South Asia was the fastest growing economy in 2015 among developing regions and is expected to expand even faster in 2016 thanks to strengthening investment as well as government and central bank policies that support economic growth, according to the World Bank’s January 2016 Global Economic Prospects.
Seeing mainly domestic risks to its forecasts, the report forecast economic growth in South Asia accelerating to 7.3 percent in 2016 from 7 percent in 2015 and after 6.8 percent in 2014. The region’s economic prospects are bolstered by its relative lack of trade exposure to slowing demand in China, and by standing to benefit from lower global energy prices due to being a net importer of oil.
“South Asia is a relative bright spot compared to the general outlook for emerging and developing economies,” said World Bank Chief Economist Kaushik Basu. “This good news is made possible by a confluence of factors, from low oil prices to a positive policy environment. But it is also a great responsibility given the growing importance of this region in driving global development and ending poverty."
India, as South Asia’s biggest economy, is projected to grow at a faster 7.8 percent in fiscal year 2016-17, which begins April 1, after 7.3 percent the year before and would be helped in part by progress on infrastructure building and government measures aimed at boosting investment. Accounting for 90 percent of investment inflows into South Asia, the country should remain attractive to investors in comparison to other major emerging market economies.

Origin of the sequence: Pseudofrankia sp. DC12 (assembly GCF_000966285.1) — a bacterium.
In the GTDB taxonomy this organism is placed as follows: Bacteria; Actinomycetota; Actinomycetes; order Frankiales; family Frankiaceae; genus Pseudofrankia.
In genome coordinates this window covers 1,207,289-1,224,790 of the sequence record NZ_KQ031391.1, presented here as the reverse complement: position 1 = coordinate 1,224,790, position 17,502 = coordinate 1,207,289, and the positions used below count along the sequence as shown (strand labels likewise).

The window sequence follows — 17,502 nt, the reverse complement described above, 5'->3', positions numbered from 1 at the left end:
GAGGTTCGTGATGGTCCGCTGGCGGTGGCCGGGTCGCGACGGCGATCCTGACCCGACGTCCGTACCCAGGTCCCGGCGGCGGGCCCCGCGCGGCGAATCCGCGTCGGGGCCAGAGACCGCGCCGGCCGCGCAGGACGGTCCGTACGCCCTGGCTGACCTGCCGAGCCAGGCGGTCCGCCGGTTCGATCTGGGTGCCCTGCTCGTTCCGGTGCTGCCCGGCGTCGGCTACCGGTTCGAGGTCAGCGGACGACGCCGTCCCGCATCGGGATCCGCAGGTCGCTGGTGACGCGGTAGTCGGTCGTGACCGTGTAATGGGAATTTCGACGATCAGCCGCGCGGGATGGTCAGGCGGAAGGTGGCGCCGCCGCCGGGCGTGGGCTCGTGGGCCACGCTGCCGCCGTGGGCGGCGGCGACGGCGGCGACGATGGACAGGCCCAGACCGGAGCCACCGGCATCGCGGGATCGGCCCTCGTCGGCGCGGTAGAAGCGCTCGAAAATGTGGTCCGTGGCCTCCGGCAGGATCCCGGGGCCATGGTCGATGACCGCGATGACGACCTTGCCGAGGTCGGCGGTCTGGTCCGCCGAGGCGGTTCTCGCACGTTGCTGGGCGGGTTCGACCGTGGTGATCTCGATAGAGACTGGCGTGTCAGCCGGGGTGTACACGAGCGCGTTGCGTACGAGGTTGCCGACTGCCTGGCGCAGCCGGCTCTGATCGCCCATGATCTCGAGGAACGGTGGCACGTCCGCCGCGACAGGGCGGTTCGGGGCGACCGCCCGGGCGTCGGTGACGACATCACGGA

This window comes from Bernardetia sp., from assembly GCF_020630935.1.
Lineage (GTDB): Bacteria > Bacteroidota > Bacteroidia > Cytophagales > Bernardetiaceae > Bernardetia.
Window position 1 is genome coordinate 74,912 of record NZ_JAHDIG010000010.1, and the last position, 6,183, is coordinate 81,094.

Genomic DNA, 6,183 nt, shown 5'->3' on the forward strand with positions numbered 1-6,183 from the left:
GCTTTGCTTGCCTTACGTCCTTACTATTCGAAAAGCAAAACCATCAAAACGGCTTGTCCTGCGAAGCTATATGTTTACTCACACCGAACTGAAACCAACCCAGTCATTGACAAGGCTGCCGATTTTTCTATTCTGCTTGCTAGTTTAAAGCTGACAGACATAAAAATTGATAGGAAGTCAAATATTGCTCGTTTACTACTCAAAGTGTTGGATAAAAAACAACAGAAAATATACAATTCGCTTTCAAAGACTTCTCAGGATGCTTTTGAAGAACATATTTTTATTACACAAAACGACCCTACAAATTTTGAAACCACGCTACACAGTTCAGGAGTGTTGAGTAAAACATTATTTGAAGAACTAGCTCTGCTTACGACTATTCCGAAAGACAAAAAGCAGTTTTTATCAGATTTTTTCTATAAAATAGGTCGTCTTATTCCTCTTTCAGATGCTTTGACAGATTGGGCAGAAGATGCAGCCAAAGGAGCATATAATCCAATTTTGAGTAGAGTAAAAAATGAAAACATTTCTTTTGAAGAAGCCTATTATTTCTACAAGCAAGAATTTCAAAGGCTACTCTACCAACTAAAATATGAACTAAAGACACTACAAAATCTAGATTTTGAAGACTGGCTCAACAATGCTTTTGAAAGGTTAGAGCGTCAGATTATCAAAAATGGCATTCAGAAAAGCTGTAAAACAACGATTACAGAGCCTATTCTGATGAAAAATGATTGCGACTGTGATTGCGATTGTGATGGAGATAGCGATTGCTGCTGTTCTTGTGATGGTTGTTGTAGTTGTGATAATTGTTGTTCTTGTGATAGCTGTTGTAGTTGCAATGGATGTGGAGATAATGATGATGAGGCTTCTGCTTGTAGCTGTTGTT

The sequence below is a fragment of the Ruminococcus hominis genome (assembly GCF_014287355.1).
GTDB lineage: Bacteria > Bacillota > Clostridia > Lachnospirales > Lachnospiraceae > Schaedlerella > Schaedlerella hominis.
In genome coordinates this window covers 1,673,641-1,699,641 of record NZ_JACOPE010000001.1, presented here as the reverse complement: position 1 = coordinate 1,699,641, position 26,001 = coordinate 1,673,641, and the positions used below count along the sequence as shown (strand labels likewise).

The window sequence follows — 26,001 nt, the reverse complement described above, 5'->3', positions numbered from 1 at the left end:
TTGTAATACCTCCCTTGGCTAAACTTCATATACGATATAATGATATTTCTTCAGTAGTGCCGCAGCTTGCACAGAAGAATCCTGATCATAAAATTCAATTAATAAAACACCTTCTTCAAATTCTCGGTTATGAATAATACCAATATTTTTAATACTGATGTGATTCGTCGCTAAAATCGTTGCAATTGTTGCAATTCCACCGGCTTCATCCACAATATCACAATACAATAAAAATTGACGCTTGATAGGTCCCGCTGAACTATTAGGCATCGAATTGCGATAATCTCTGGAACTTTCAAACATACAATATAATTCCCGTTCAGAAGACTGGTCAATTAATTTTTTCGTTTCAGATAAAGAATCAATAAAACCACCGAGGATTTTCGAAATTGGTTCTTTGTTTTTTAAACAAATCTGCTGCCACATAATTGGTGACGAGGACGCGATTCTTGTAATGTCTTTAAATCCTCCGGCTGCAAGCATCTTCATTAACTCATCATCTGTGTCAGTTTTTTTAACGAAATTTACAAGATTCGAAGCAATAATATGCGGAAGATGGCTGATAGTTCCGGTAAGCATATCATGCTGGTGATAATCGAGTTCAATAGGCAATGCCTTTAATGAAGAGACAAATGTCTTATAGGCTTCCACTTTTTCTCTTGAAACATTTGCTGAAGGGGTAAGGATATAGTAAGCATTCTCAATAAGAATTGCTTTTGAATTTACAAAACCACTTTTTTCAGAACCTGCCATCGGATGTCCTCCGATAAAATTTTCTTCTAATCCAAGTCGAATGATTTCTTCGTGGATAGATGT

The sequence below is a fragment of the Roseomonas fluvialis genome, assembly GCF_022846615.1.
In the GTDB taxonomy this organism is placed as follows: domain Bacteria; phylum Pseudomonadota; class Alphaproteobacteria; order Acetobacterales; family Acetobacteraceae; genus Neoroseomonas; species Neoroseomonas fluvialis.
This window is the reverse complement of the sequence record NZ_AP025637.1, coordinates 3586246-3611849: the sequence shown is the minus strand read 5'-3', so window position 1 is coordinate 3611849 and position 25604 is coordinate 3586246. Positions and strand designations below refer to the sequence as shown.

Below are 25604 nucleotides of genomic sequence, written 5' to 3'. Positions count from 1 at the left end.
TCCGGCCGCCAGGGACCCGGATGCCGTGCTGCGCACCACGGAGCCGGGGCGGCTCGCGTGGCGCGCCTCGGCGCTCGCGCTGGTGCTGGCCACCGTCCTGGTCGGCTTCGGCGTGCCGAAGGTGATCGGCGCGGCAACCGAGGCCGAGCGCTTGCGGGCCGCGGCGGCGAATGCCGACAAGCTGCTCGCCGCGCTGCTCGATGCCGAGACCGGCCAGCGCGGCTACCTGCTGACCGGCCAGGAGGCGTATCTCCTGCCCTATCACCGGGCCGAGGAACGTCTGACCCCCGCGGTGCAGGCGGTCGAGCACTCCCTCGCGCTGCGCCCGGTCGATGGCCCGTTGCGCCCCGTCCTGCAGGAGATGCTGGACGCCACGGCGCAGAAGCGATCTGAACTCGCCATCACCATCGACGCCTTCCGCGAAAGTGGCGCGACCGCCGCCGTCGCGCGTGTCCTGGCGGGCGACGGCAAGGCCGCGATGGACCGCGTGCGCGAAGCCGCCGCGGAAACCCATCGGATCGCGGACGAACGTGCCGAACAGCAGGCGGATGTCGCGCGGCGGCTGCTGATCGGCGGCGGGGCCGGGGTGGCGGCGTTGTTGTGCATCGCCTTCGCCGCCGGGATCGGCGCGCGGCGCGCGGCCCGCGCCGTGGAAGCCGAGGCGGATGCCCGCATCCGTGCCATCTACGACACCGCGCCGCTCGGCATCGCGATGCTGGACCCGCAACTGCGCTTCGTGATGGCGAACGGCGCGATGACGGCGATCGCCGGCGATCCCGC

The report said the main domestic risks to the outlook were potentially stalled reforms in India, including failure to pass the goods and services tax and land reform, which could undermine spending on infrastructure and impede a stronger recovery in private investment. Other risks included high levels of nonperforming loans in banking systems, elevated fiscal risks, and political tensions.
“South Asia’s economic growth should be seen as an opportunity to take the region to the next level in ending extreme poverty and increasing shared prosperity,” said Annette Dixon, Regional Vice President for South Asia at the World Bank. “For South Asia to move to the next level it would need to sustain economic growth levels of more than 7 percent a year while making sure that growth is sufficiently inclusive to address the unresolved issues of inequality and prosperity that is not widely enough shared.”
The report saw external risks to the outlook as less pressing than domestic risks. Economic activity in the region could be hurt if there is a disorderly slowdown in major emerging market economies or if tighter global financial conditions produce financial market stress. Any further downturn of oil prices or growth slowdown that shrinks remittances from workers in the Gulf Cooperation Council countries could dent consumption in the region.